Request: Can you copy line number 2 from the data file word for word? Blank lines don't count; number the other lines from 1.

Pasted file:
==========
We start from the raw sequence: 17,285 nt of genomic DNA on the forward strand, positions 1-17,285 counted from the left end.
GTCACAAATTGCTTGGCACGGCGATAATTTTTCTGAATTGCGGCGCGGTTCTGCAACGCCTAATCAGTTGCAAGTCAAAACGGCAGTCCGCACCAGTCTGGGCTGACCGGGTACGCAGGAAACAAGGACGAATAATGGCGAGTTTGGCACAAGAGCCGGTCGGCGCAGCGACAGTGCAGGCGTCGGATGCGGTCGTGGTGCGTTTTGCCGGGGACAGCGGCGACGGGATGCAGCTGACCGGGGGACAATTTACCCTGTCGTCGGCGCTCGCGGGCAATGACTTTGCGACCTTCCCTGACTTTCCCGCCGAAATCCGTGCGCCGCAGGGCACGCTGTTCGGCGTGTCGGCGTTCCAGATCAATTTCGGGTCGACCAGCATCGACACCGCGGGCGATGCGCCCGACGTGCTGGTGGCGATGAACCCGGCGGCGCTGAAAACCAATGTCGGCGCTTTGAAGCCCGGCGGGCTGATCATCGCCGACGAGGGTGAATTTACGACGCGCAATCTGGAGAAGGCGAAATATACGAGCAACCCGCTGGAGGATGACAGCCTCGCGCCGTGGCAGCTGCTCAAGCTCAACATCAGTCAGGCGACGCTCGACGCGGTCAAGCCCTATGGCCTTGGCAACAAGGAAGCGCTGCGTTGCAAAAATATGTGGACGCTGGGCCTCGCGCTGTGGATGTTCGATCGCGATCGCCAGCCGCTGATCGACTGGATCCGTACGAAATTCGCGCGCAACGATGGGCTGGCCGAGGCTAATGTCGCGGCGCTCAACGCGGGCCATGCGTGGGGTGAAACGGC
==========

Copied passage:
GTCACAAATTGCTTGGCACGGCGATAATTTTTCTGAATTGCGGCGCGGTTCTGCAACGCCTAATCAGTTGCAAGTCAAAACGGCAGTCCGCACCAGTCTGGGCTGACCGGGTACGCAGGAAACAAGGACGAATAATGGCGAGTTTGGCACAAGAGCCGGTCGGCGCAGCGACAGTGCAGGCGTCGGATGCGGTCGTGGTGCGTTTTGCCGGGGACAGCGGCGACGGGATGCAGCTGACCGGGGGACAATTTACCCTGTCGTCGGCGCTCGCGGGCAATGACTTTGCGACCTTCCCTGACTTTCCCGCCGAAATCCGTGCGCCGCAGGGCACGCTGTTCGGCGTGTCGGCGTTCCAGATCAATTTCGGGTCGACCAGCATCGACACCGCGGGCGATGCGCCCGACGTGCTGGTGGCGATGAACCCGGCGGCGCTGAAAACCAATGTCGGCGCTTTGAAGCCCGGCGGGCTGATCATCGCCGACGAGGGTGAATTTACGACGCGCAATCTGGAGAAGGCGAAATATACGAGCAACCCGCTGGAGGATGACAGCCTCGCGCCGTGGCAGCTGCTCAAGCTCAACATCAGTCAGGCGACGCTCGACGCGGTCAAGCCCTATGGCCTTGGCAACAAGGAAGCGCTGCGTTGCAAAAATATGTGGACGCTGGGCCTCGCGCTGTGGATGTTCGATCGCGATCGCCAGCCGCTGATCGACTGGATCCGTACGAAATTCGCGCGCAACGATGGGCTGGCCGAGGCTAATGTCGCGGCGCTCAACGCGGGCCATGCGTGGGGTGAAACGGC